"Már túljártam életem felén, amikor egy szeles, tavaszi napon eszembe jutott Esti Kornél." Lászlo Krasznahorkai says that it is the most beautiful sentence in Hungarian and written by Dezső Kosztolányi in Kornél Esti. In English it reads, "I had passed the midpoint of my life, when one windy day in spring, I remembered Kornél Esti." Thus begins the tale of two doppelgangers, or as they would say in Hungarian hasonmás, reconciling after decades apart.
The novel has a very post-modern bent to it, since the beginning prefaces the entire rest of the story: the writer introduces the one and only Kornél Esti, who is his lifelong hasonmás and writes a novel with him. The hasonmások (plural form) are mirror opposites, for the writer has lived an honest, respectable life while Esti has gallivanted around the globe and joked upon anyone in his path. As children, Esti was the impulsive, dark, and scheming child while the writer, who is never named, tries to be a good boy. They had a falling out since the writer could no longer stand being mistaken for the disreputable Esti, unable to assert his real identity, and paying all of his debts. Esti then wandered the globe, but ends up back in Budapest, destitute but undeterred. The writer tracks him down and they reconcile.
Their reconciliation is the novel. The writer realizes his life was too respectable and boring to be worth writing about, though he has the discipline and stamina, while Esti is too impulsive and undisciplined to write, though he has a storehouse of material. The writer strikes up a deal: they will write the novel together about Esti, but he will write half. Esti replies, "What about the style? ...[O]ur styles are poles apart. You've recently been favoring calm, simplicity, classical images. Not much decoration, not many words. My style, on the other hand, is still restless, untidy, congested, ornate, racy. I'm an incurable romantic. Lots of epithets, lots of images. I won't let you cut that out." The writer assures him that he will only erase only about half of it. They decide his name should be the book's title. The title is in bigger letters, after all.
The style of the story, as described in the first chapter while hashing out the details of the following novel, is fragments, "like a poem," as Esti says. The chapters oscillate between Esti's romanticism and the writer's stoic, Hemingway-esque use of words. In perfect honesty, the writer's chapters are the funniest and the least exhausting to read. Knowing that supposedly half of all images and epithets have been removed from Esti's prose, his chapters still read as overindulgent and almost navel-gazing. The third chapter recollects the disastrous circumstances around Esti's first kiss and it is the most difficult to read through, since the reader is taken on a detailed tour through Esti's mind. This is not to say it is boring or insufferable, but in comparison, it is heavy, ornate and perhaps rococo in its words. Loquacious, let's say. My favorite chapter is the one following, in which Esti visits an "honest town" in which people are so honest and overly modest, shops have signs that say, "Inedible food, undrinkable drinks. Worse than at home", or my favorite that makes me laugh every time I read it: "Expensive poor-quality clothes. Kindly bargain, because we will swindle you." The writer's chapters tend to be a play on common sense and relies chiefly on its brevity and the strength of the material for accolades. Chapters like the man who receives a windfall inheritance and after extracting what he needs to support himself for the rest of his days, seeks to clandestinely give away the rest, the kleptomaniac, or the wealthy Bácska peasant. However, Esti's account of the finest hotel in the world is delicately funny and the details play well into the material.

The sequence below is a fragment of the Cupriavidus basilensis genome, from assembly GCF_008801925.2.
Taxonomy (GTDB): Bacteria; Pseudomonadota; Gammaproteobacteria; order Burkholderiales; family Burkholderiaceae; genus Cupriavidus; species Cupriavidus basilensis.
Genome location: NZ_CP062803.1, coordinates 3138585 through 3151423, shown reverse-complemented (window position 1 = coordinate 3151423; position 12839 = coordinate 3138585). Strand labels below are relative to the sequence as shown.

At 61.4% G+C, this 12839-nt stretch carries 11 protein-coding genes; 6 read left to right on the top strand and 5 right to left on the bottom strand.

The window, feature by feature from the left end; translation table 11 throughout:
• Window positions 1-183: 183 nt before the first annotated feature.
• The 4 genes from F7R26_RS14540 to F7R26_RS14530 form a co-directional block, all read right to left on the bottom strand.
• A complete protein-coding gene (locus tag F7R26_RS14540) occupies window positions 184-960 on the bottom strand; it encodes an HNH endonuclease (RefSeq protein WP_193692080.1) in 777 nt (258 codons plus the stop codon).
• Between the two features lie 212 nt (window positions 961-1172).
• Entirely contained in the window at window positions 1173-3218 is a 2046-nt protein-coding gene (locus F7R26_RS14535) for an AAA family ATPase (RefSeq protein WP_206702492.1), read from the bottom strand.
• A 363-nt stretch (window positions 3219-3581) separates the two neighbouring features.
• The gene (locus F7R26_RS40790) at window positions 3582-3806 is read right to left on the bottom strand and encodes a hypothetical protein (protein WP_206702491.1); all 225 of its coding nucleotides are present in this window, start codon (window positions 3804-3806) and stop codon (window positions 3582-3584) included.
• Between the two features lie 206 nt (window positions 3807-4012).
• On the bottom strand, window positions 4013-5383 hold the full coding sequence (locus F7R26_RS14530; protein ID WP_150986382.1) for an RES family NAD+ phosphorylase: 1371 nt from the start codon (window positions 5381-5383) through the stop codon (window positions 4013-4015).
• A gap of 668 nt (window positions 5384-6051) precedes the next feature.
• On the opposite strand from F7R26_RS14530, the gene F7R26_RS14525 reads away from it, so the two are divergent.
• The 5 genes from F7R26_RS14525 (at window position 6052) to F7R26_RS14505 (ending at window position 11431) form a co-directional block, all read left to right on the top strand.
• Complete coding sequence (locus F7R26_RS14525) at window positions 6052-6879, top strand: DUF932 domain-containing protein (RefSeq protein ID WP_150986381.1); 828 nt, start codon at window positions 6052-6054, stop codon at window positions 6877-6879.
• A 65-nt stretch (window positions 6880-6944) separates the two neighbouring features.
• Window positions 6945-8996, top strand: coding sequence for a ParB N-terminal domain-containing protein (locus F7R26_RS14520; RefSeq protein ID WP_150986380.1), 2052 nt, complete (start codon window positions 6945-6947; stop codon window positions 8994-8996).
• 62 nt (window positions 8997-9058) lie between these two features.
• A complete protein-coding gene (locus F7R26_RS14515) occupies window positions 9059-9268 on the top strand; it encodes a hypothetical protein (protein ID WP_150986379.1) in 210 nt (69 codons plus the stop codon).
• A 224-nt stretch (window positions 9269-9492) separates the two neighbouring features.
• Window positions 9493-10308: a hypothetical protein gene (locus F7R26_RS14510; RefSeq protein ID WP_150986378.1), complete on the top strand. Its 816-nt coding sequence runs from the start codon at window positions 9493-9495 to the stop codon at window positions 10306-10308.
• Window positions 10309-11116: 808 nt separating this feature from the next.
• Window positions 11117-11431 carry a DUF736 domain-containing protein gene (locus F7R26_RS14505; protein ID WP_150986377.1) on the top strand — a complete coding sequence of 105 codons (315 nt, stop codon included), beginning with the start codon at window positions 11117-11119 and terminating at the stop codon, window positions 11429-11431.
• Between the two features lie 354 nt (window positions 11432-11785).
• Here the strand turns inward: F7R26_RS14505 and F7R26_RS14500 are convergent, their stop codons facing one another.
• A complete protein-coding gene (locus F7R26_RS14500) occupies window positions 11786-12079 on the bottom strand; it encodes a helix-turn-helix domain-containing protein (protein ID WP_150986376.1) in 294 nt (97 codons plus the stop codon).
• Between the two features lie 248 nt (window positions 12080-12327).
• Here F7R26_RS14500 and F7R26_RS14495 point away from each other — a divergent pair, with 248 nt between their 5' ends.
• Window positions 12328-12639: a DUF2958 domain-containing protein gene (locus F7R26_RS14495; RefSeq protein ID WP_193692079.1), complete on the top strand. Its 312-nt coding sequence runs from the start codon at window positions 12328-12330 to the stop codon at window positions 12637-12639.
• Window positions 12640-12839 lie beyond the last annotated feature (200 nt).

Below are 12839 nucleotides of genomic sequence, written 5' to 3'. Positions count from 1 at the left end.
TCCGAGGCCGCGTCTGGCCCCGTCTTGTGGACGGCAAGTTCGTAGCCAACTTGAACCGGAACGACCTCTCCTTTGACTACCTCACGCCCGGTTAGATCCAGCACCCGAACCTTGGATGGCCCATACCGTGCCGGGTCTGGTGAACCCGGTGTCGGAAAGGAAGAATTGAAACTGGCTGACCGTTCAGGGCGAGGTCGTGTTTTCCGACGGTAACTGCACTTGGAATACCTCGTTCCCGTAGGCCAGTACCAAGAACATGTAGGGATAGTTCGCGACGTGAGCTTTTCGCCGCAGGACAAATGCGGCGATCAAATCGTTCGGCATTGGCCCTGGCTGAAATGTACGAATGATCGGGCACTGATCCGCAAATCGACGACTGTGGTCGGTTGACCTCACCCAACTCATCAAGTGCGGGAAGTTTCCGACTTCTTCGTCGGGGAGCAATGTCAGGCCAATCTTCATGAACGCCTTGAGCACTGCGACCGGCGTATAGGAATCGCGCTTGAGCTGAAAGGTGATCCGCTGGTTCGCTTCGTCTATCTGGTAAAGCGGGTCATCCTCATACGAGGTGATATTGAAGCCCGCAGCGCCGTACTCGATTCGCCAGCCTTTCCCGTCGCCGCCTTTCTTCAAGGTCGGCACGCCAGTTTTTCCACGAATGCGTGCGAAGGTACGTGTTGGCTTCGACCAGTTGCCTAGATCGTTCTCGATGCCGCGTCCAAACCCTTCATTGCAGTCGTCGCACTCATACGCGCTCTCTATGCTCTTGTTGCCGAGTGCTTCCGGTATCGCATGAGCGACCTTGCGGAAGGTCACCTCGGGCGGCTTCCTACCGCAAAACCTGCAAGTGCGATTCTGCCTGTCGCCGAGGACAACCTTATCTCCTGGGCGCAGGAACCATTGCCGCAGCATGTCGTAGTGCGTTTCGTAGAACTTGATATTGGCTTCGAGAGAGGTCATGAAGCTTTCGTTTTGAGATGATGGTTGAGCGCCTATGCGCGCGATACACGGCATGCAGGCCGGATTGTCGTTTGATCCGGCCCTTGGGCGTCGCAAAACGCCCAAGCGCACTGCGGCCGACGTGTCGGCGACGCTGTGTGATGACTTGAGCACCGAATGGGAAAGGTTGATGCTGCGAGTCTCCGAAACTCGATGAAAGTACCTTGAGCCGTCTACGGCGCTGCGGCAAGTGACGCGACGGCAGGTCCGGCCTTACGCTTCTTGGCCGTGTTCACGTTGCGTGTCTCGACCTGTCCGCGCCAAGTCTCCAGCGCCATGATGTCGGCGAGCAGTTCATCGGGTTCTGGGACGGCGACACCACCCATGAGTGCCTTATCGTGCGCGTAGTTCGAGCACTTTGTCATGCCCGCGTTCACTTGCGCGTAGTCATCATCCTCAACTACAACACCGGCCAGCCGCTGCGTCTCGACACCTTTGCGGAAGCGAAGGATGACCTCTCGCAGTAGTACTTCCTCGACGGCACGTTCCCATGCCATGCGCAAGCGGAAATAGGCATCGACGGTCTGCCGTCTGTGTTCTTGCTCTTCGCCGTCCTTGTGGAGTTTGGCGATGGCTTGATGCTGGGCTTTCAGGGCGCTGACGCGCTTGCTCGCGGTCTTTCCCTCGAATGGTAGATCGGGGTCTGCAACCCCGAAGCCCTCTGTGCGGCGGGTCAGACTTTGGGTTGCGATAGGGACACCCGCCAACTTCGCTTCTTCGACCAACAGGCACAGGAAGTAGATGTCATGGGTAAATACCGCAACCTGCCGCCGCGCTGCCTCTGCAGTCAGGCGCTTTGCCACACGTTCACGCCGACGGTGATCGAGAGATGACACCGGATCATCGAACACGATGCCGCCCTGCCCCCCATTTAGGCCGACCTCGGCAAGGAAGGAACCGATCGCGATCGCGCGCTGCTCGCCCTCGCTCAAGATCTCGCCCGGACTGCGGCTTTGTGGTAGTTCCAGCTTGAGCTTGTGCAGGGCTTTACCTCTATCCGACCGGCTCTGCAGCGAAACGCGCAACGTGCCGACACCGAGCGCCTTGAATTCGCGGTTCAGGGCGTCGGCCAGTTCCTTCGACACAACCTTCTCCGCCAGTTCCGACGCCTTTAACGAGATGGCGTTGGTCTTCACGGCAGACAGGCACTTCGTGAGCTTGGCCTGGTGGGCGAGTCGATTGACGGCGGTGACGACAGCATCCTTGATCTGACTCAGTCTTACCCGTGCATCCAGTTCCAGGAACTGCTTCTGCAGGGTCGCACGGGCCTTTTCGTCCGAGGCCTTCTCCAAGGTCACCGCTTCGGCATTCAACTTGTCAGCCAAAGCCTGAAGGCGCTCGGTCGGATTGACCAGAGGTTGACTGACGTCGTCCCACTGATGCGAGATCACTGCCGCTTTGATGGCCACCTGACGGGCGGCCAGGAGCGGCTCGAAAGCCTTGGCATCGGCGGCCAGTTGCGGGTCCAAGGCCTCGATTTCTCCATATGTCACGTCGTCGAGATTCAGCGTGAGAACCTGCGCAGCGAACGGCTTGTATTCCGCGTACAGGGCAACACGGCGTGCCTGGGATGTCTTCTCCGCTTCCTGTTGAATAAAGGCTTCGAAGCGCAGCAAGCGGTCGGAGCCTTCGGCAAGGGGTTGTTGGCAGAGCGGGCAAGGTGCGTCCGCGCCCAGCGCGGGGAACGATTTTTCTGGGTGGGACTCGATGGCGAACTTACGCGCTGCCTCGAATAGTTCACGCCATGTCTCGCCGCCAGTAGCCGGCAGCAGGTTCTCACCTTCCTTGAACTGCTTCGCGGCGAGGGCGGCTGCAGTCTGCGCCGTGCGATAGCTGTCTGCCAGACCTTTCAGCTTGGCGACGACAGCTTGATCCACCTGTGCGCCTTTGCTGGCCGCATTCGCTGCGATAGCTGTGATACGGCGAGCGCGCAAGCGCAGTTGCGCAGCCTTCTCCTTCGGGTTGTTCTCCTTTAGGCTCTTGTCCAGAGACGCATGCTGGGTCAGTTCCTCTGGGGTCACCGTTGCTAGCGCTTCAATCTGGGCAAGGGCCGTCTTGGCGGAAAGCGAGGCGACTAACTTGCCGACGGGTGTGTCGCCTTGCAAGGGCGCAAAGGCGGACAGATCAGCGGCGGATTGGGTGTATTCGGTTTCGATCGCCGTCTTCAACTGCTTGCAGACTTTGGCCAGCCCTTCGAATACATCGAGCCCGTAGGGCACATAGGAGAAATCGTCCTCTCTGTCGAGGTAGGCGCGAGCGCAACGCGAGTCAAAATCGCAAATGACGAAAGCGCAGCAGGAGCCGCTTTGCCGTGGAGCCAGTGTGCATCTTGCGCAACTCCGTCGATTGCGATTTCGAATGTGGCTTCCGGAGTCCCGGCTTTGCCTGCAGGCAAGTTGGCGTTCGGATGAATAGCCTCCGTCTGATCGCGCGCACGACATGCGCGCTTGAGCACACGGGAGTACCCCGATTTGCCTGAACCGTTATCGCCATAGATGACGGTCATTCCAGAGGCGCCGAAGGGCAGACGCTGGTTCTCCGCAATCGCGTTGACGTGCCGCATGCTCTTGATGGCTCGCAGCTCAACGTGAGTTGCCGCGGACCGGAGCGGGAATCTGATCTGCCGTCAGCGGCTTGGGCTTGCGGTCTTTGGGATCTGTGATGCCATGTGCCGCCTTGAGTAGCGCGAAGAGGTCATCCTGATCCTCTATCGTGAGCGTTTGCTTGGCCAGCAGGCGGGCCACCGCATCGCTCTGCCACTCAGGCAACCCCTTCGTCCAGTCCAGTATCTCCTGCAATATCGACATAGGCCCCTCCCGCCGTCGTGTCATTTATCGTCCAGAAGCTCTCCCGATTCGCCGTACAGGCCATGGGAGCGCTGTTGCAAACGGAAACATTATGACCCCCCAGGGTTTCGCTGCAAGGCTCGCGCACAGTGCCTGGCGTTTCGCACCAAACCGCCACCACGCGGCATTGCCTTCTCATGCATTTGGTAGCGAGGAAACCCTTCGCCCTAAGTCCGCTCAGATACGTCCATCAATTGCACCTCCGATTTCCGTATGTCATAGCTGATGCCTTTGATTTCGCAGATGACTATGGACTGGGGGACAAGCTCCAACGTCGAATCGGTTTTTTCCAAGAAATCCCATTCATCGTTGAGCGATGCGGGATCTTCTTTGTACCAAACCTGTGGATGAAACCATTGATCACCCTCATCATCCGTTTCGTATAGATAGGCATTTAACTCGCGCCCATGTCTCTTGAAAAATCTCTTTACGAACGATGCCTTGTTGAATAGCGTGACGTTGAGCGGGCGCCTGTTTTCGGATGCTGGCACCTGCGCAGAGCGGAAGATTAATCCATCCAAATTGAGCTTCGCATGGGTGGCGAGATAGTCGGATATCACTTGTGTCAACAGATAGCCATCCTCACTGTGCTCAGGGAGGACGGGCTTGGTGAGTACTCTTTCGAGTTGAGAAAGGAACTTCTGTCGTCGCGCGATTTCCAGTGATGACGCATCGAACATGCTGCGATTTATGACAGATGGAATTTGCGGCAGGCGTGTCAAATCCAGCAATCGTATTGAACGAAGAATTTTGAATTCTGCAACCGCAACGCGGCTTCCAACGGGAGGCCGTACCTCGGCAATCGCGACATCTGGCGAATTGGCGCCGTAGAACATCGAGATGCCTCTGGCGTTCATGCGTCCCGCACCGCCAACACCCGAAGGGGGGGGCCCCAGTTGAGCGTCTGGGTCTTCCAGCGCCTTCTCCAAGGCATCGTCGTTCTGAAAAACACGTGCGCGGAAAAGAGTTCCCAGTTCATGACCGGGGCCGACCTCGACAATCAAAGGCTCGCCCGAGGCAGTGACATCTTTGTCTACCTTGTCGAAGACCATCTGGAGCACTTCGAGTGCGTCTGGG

You cannot really review the novel without acknowledging that Esti is merely the figment of Kosztolányi's imagination, though the use of hasonmások for a story gives room for play both in narrative and style. It's a fourth-wall breaking novel and one that tingles the intellectual tastebuds as you switch between the two "authors". It also presents a fascinating metaphor in the story itself: the struggle between restraint and impulsiveness in the profession of writing and even one's sense of self. I, myself, have an alter ego named Tanya, who emerges (and rants with utmost grumpiness) once I have reached a state of such enervation that I can hardly be civil. This is all true. If I were to write the novel Tanya in the style of Kornél Esti, it would be half the rant of a near lunatic and half measured emotional reactions. It gives a wonderful format for the direct contrasting of personalities, which blossoms when prose hits the page. Much like his other work, Édes Anna, it is a read worth picking up and delving into. It offers heft, levity, and a cheeky sense of humor, all while testing the boundaries outside the fourth wall and understanding the psyche of a writer.